Abkhazia appeals for Russian military help

Georgia's breakaway republic of Abkhazia says it's ready to give Russia military control over its territory in exchange for security guarantees. It comes in response to fears that Georgia is building troop numbers on its border and is planning an invasion

Abkhazian President Sergey Bagapsh said: “We are willing to sign a military treaty with the Russian Federation, which will make it possible for Russian troops to be deployed on Abkhazian territory. We need this as a safeguard in case Georgia demands that peacekeeping forces be withdrawn from the area. We have expressed our willingness more than once. We don’t know what the Russian side will decide but our people would like to see it happen.”

So far Russia has refused to step in directly, but on Monday Russian Foreign Minister Sergey Lavrov stated Georgia is responsible for the increased tension.

“Georgia's course is designed to undermine all agreements, in particular the settlement of the Georgian-Ossetian and Georgian-Abkhazian conflicts. The extreme concern we feel is linked to a tendency to stir up confrontation,” Mr Lavrov said.

Russia's Defence Ministry says it won't let Georgia breach agreements with Abkhazia by sending unmanned aircraft to spy on the breakaway republic.

“Escalating tensions, Georgia says its aircraft will continue to fly over the conflict zone,” Russia’s Major General Vladimir Shamanov said.

“Such steps violate the Moscow Agreement on the Ceasefire and Separation of Forces, as well as other conflict settlement documents. We will not allow that to happen,” he stated.

Meanwhile, thousands have gathered in Abkhazia’s capital Sukhumi for a rally in support of Russian initiatives concerning the breakaway republic. The demonstrators are holding banners saying “Yes to Russia”, “No to NATO”, and “Russia and Abkhazia are reliable partners”.

Washington has urged Georgia to avoid any kind of military action while settling its territorial disputes.

But the Americans have also called on Moscow to cancel its recent decision aimed at helping Russian citizens in Georgia's breakaway republics of Abkhazia and South Ossetia.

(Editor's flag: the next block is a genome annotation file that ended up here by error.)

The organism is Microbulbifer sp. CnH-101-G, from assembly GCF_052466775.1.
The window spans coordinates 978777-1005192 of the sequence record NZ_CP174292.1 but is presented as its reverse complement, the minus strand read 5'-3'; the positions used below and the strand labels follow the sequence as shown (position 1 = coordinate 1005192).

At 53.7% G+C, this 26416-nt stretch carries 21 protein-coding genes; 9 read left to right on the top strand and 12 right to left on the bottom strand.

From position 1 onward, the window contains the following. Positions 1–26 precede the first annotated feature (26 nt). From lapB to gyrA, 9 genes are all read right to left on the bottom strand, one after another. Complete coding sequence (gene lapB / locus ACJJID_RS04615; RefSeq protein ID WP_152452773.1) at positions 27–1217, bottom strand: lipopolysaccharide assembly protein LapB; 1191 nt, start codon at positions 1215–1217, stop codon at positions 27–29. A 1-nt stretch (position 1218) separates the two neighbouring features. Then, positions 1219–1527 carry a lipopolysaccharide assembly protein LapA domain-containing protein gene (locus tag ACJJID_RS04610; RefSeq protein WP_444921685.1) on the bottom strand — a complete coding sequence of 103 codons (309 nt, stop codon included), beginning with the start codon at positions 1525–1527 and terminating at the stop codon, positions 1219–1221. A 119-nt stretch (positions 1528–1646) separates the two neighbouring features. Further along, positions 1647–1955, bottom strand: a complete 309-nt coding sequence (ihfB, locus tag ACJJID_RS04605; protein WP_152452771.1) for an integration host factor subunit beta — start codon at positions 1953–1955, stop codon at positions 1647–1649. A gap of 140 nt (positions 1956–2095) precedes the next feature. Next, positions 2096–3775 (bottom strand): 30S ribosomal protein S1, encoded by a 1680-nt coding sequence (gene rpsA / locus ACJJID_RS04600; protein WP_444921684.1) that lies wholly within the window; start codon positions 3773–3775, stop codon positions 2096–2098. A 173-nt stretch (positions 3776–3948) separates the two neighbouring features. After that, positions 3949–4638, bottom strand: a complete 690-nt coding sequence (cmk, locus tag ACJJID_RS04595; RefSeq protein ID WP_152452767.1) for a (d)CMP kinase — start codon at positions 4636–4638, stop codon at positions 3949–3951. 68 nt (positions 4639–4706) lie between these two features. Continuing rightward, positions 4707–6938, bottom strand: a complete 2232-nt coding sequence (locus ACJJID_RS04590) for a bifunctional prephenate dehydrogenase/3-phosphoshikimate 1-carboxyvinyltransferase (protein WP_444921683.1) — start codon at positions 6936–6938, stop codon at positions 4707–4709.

For its part, Georgia says a Russian military presence would escalate tensions.

Tbilisi also announced that it’s pulling out of an air defence agreement with Russia.

Both steps come amid tensions over Georgian spy flights.

Last month, Abkhazia shot down an unmanned Georgian spy plane over its territory.
Georgia then accused Russia of downing the jet. But Moscow provided evidence to the UN indicating that it was not behind the incident.

Russian peacekeepers in the region

Georgia is calling on the international community to help prevent the escalating tension spilling over into conflict.

Georgia's Reintegration Minister Temur Yakobashvili told assembled media in Brussels that Russia's decision to send more peacekeepers to Abkhazia meant the possibility of war was very close.

“Literally, we have to avert a war because we see what is happening on the ground. We have all indications that Russia is trying to provoke Georgia to start a war. That’s very clear. We have been showing restraint. We’ve seen footage of Russian troops moving in and bringing with them equipment that should not be in that zone, it’s a violation of all sorts of agreements,” said Yakobashvili.

There are 3,000 Russian peacekeepers currently in the region, who are stationed under the UN mandate. Until recently, there were 2,000 peacekeeping troops in Abkhazia. But last week Moscow took the decision to increase the forces, after reports Georgia was building up troops on the Georgian-Abkhazian border.

Moscow has dismissed Georgian criticism of its military build-up, saying that it is allowed under a 1994 ceasefire agreement signed by Georgia and Abkhazia.

Years of conflict

After the collapse of the Soviet Union, Abkhazia broke away from Georgia, causing war.

Russia has very close links with the republic, with 80% of Abkhazia’s population holding Russian passports. And although Russia has never recognised Abkhazia it has been giving the republic financial support.

Since Georgia’s President Mikhail Saakashvili came to power in 2004, Georgia and Russia have themselves seen strained relations, which included expulsions of diplomats and imposing sanctions.